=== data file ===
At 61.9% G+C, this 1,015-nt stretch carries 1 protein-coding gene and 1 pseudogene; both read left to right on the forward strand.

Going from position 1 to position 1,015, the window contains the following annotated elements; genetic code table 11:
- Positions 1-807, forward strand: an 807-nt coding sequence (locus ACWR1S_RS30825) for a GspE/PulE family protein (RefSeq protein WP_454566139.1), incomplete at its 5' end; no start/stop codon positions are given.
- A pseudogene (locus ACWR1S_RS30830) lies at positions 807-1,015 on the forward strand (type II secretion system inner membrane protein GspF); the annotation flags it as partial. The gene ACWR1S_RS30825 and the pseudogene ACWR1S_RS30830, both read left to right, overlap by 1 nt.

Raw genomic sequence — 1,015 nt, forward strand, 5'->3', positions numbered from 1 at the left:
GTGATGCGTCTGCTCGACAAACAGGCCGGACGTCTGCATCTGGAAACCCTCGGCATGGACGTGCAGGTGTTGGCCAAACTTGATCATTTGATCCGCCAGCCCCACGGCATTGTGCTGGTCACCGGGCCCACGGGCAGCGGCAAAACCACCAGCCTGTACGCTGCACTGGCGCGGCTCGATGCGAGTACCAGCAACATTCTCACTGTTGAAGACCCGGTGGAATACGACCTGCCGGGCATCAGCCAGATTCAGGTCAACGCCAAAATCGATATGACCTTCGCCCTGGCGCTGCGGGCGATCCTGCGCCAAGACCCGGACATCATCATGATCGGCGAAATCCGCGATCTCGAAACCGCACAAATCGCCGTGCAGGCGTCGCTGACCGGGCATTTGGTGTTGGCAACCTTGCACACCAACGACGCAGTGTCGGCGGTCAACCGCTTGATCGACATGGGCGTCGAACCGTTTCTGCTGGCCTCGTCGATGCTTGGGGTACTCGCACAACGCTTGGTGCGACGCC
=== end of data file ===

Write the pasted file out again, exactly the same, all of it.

At 61.9% G+C, this 1,015-nt stretch carries 1 protein-coding gene and 1 pseudogene; both read left to right on the forward strand.

Going from position 1 to position 1,015, the window contains the following annotated elements; genetic code table 11:
- Positions 1-807, forward strand: an 807-nt coding sequence (locus ACWR1S_RS30825) for a GspE/PulE family protein (RefSeq protein WP_454566139.1), incomplete at its 5' end; no start/stop codon positions are given.
- A pseudogene (locus ACWR1S_RS30830) lies at positions 807-1,015 on the forward strand (type II secretion system inner membrane protein GspF); the annotation flags it as partial. The gene ACWR1S_RS30825 and the pseudogene ACWR1S_RS30830, both read left to right, overlap by 1 nt.

Raw genomic sequence — 1,015 nt, forward strand, 5'->3', positions numbered from 1 at the left:
GTGATGCGTCTGCTCGACAAACAGGCCGGACGTCTGCATCTGGAAACCCTCGGCATGGACGTGCAGGTGTTGGCCAAACTTGATCATTTGATCCGCCAGCCCCACGGCATTGTGCTGGTCACCGGGCCCACGGGCAGCGGCAAAACCACCAGCCTGTACGCTGCACTGGCGCGGCTCGATGCGAGTACCAGCAACATTCTCACTGTTGAAGACCCGGTGGAATACGACCTGCCGGGCATCAGCCAGATTCAGGTCAACGCCAAAATCGATATGACCTTCGCCCTGGCGCTGCGGGCGATCCTGCGCCAAGACCCGGACATCATCATGATCGGCGAAATCCGCGATCTCGAAACCGCACAAATCGCCGTGCAGGCGTCGCTGACCGGGCATTTGGTGTTGGCAACCTTGCACACCAACGACGCAGTGTCGGCGGTCAACCGCTTGATCGACATGGGCGTCGAACCGTTTCTGCTGGCCTCGTCGATGCTTGGGGTACTCGCACAACGCTTGGTGCGACGCC